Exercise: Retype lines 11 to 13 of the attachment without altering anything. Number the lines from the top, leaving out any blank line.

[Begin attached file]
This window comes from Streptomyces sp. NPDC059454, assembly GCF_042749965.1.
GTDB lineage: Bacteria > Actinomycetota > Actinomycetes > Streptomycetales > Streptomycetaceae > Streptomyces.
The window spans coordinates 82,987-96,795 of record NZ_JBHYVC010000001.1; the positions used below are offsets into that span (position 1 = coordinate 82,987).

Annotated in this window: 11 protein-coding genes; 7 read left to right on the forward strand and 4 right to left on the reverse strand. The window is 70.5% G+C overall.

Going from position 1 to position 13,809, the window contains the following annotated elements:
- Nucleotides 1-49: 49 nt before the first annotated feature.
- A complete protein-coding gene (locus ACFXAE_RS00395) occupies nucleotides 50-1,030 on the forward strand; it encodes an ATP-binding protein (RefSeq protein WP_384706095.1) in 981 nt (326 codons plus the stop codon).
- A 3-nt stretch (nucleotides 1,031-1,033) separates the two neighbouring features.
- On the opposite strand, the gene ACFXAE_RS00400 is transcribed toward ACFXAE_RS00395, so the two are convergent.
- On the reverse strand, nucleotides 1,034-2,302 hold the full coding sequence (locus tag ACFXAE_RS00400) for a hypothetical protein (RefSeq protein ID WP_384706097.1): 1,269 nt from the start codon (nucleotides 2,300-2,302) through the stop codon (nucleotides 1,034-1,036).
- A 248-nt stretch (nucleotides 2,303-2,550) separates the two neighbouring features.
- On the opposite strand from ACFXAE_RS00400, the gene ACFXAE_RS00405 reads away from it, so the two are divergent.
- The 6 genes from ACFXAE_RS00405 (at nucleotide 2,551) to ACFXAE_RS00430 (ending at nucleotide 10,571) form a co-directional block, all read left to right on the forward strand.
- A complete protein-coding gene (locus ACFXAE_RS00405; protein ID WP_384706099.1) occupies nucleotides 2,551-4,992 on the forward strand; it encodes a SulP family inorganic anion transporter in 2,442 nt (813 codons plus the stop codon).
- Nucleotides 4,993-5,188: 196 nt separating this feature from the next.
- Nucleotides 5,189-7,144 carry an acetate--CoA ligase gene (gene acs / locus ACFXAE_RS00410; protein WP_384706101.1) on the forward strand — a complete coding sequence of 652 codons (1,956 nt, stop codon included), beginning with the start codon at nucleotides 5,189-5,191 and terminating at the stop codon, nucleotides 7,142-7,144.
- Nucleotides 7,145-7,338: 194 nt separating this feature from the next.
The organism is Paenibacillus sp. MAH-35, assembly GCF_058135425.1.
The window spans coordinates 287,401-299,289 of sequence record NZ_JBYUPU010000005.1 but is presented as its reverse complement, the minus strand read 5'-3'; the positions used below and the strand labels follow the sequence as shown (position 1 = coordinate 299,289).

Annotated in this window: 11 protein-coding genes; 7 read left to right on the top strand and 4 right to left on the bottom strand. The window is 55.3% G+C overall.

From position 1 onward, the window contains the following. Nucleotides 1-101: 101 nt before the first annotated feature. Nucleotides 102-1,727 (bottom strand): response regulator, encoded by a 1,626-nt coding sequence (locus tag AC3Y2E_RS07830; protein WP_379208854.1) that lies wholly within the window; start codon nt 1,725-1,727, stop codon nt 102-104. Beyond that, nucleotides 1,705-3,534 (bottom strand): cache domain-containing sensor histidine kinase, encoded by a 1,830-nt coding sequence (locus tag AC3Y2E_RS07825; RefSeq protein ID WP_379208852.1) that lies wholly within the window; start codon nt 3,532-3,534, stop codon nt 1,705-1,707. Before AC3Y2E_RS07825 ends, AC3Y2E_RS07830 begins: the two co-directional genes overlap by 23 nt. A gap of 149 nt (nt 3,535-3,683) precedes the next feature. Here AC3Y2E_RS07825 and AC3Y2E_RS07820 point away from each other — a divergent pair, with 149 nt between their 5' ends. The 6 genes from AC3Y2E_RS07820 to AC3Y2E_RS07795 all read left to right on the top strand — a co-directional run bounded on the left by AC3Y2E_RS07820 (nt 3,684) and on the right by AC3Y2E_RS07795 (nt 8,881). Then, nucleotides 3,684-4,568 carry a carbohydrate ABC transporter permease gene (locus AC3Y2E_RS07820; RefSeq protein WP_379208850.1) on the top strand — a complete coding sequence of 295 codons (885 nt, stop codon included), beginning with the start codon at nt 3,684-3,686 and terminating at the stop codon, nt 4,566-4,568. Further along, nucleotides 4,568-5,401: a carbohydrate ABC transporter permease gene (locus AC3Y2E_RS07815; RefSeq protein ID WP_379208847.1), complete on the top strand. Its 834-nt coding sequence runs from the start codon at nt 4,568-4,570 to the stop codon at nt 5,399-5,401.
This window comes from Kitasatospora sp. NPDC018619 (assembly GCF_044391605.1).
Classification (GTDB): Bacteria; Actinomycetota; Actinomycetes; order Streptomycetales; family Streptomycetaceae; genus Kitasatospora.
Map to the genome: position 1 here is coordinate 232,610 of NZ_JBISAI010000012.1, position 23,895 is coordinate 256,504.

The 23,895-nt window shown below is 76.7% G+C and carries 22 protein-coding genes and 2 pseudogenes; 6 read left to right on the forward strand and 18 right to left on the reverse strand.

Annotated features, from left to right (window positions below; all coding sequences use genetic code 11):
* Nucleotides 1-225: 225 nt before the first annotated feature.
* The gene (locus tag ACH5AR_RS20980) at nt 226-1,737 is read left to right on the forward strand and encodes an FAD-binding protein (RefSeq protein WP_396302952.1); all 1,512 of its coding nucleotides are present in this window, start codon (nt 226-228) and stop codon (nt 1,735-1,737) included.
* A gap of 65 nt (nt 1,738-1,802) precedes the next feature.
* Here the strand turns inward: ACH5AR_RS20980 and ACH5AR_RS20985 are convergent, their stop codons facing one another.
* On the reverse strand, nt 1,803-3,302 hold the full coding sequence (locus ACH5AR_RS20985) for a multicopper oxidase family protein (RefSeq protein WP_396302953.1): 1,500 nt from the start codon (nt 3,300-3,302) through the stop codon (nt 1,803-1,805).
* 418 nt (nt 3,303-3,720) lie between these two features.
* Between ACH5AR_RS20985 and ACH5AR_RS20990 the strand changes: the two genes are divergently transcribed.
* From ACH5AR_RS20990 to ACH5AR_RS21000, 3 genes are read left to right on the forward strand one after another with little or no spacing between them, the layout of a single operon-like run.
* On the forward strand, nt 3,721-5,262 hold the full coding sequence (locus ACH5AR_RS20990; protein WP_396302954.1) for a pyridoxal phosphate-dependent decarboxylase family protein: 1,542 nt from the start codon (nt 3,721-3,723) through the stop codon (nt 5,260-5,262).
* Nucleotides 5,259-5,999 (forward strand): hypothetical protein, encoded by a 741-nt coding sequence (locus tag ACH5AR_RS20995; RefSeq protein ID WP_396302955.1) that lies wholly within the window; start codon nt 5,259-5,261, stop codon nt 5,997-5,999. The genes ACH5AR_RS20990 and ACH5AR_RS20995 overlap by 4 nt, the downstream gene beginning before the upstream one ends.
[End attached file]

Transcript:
- A 248-nt stretch (nucleotides 2,303-2,550) separates the two neighbouring features.
- On the opposite strand from ACFXAE_RS00400, the gene ACFXAE_RS00405 reads away from it, so the two are divergent.
- The 6 genes from ACFXAE_RS00405 (at nucleotide 2,551) to ACFXAE_RS00430 (ending at nucleotide 10,571) form a co-directional block, all read left to right on the forward strand.